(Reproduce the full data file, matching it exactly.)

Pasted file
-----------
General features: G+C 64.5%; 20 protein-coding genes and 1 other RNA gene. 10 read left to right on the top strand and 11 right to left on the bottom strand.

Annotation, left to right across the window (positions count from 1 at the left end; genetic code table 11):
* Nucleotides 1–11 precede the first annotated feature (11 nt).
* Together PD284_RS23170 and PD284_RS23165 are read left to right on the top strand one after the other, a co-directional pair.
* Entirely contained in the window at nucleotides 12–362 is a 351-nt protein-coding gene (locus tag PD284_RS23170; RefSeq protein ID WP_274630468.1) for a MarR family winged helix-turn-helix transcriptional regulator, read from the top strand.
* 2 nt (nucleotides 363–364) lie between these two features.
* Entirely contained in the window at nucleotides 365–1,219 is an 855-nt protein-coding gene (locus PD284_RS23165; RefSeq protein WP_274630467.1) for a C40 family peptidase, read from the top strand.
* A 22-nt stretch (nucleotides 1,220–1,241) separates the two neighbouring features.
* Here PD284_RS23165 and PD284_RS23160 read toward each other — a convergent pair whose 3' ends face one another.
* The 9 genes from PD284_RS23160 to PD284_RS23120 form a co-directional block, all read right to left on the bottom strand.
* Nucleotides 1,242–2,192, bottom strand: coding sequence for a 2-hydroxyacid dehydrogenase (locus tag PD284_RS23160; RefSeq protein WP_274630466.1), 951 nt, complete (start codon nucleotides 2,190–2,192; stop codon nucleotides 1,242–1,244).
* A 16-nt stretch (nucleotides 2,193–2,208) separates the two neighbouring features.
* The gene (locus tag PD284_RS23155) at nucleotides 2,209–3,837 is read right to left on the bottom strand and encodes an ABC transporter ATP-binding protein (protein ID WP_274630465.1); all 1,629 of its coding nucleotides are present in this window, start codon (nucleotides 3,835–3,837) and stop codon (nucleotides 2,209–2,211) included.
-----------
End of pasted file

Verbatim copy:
General features: G+C 64.5%; 20 protein-coding genes and 1 other RNA gene. 10 read left to right on the top strand and 11 right to left on the bottom strand.

Annotation, left to right across the window (positions count from 1 at the left end; genetic code table 11):
* Nucleotides 1–11 precede the first annotated feature (11 nt).
* Together PD284_RS23170 and PD284_RS23165 are read left to right on the top strand one after the other, a co-directional pair.
* Entirely contained in the window at nucleotides 12–362 is a 351-nt protein-coding gene (locus tag PD284_RS23170; RefSeq protein ID WP_274630468.1) for a MarR family winged helix-turn-helix transcriptional regulator, read from the top strand.
* 2 nt (nucleotides 363–364) lie between these two features.
* Entirely contained in the window at nucleotides 365–1,219 is an 855-nt protein-coding gene (locus PD284_RS23165; RefSeq protein WP_274630467.1) for a C40 family peptidase, read from the top strand.
* A 22-nt stretch (nucleotides 1,220–1,241) separates the two neighbouring features.
* Here PD284_RS23165 and PD284_RS23160 read toward each other — a convergent pair whose 3' ends face one another.
* The 9 genes from PD284_RS23160 to PD284_RS23120 form a co-directional block, all read right to left on the bottom strand.
* Nucleotides 1,242–2,192, bottom strand: coding sequence for a 2-hydroxyacid dehydrogenase (locus tag PD284_RS23160; RefSeq protein WP_274630466.1), 951 nt, complete (start codon nucleotides 2,190–2,192; stop codon nucleotides 1,242–1,244).
* A 16-nt stretch (nucleotides 2,193–2,208) separates the two neighbouring features.
* The gene (locus tag PD284_RS23155) at nucleotides 2,209–3,837 is read right to left on the bottom strand and encodes an ABC transporter ATP-binding protein (protein ID WP_274630465.1); all 1,629 of its coding nucleotides are present in this window, start codon (nucleotides 3,835–3,837) and stop codon (nucleotides 2,209–2,211) included.